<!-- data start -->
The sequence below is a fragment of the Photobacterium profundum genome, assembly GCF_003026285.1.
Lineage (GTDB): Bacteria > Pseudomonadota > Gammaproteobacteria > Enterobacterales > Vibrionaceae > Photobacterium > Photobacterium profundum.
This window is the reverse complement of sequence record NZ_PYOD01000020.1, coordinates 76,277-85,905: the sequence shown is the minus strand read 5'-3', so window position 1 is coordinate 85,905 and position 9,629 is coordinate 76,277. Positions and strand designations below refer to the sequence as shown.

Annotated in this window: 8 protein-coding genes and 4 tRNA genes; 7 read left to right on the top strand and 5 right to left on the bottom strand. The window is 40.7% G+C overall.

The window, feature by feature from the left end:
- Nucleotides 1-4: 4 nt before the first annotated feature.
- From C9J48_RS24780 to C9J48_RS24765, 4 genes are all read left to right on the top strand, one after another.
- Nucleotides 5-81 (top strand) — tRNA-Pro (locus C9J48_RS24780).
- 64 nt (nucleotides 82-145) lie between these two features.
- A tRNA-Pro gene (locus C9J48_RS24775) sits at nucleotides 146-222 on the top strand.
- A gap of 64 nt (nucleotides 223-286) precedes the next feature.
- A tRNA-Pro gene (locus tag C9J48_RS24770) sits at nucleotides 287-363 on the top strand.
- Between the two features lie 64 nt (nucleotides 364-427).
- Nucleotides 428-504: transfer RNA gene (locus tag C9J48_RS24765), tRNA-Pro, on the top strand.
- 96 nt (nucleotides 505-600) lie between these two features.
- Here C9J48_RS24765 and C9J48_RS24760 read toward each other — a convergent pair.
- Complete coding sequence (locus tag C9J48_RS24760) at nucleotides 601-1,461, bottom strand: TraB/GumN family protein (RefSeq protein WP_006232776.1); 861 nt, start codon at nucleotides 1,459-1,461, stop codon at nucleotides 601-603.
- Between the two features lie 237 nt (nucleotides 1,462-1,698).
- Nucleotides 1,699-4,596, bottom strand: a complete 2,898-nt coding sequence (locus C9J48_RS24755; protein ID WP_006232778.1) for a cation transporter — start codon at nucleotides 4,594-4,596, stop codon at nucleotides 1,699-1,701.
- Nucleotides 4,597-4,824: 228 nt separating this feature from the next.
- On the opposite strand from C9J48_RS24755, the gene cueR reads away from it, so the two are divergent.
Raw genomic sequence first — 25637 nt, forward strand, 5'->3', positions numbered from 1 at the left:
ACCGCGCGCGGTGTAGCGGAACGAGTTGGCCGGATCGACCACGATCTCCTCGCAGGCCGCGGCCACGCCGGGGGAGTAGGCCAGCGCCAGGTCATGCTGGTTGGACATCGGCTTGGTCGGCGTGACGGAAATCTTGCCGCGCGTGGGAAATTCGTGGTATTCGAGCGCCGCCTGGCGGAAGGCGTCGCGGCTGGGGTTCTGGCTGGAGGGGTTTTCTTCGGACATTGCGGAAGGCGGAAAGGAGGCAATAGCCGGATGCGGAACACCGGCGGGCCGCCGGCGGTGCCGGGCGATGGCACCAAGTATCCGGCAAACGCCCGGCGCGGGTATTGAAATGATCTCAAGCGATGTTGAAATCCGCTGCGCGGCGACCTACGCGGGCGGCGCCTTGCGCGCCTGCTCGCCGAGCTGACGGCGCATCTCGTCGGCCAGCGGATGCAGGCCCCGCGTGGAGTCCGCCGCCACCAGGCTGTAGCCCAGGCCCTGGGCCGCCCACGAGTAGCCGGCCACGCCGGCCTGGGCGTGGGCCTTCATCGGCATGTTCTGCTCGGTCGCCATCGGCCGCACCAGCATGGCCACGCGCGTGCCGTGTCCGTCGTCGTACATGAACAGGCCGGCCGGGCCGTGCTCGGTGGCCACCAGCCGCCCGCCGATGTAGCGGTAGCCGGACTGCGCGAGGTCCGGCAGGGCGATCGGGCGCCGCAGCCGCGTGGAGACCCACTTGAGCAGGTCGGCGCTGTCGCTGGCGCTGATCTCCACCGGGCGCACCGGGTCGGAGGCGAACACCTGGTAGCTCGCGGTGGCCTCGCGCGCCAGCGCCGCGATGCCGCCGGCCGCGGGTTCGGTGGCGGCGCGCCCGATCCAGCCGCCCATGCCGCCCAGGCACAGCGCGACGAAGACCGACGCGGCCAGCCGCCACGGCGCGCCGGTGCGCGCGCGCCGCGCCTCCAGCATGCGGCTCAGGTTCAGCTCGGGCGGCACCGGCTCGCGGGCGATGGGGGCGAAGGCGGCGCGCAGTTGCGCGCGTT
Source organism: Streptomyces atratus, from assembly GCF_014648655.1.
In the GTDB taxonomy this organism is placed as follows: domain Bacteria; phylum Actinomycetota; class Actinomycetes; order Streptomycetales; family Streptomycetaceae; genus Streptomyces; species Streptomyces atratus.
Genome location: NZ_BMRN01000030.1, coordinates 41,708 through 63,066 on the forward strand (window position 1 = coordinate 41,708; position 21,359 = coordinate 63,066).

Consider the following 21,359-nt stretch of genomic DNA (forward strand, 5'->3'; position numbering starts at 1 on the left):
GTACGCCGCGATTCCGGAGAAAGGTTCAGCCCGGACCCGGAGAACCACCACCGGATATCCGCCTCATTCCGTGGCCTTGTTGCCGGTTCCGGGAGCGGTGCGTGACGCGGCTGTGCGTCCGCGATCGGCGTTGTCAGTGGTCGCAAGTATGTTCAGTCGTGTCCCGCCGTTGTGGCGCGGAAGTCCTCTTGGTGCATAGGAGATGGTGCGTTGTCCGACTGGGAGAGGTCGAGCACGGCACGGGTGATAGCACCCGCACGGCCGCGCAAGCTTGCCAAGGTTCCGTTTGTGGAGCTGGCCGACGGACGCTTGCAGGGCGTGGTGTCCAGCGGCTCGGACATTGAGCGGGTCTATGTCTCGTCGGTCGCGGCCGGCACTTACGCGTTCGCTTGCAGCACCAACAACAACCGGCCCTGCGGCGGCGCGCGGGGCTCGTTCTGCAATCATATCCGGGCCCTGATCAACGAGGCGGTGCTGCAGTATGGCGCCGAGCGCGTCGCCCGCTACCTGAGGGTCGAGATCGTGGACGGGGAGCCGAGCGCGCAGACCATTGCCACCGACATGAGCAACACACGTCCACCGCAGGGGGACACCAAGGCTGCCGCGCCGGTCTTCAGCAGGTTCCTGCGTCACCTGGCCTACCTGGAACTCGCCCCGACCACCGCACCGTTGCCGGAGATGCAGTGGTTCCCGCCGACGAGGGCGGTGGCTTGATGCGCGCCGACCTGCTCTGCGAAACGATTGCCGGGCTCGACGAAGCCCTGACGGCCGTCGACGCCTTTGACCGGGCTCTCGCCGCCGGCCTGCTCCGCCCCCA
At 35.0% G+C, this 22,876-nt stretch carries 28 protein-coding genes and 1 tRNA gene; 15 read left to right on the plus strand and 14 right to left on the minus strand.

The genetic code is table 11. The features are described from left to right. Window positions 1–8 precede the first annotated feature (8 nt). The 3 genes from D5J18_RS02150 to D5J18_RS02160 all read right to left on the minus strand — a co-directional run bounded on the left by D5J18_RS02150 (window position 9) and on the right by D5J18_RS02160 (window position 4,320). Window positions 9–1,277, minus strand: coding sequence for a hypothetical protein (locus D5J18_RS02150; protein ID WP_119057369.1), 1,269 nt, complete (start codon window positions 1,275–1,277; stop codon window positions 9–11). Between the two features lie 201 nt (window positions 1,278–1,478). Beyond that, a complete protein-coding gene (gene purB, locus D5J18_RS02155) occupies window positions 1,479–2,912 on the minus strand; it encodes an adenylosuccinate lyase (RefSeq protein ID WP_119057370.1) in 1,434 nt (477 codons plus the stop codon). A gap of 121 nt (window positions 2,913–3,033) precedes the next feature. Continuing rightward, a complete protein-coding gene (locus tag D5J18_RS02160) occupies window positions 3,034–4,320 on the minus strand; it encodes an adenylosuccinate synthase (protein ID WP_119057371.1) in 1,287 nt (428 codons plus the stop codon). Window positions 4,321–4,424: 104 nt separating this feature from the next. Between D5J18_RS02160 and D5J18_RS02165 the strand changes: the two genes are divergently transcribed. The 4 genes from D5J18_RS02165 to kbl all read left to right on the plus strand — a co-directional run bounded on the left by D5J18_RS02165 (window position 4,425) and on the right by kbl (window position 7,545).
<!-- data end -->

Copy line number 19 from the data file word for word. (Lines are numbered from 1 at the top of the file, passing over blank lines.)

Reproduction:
- Nucleotides 1,699-4,596, bottom strand: a complete 2,898-nt coding sequence (locus C9J48_RS24755; protein ID WP_006232778.1) for a cation transporter — start codon at nucleotides 4,594-4,596, stop codon at nucleotides 1,699-1,701.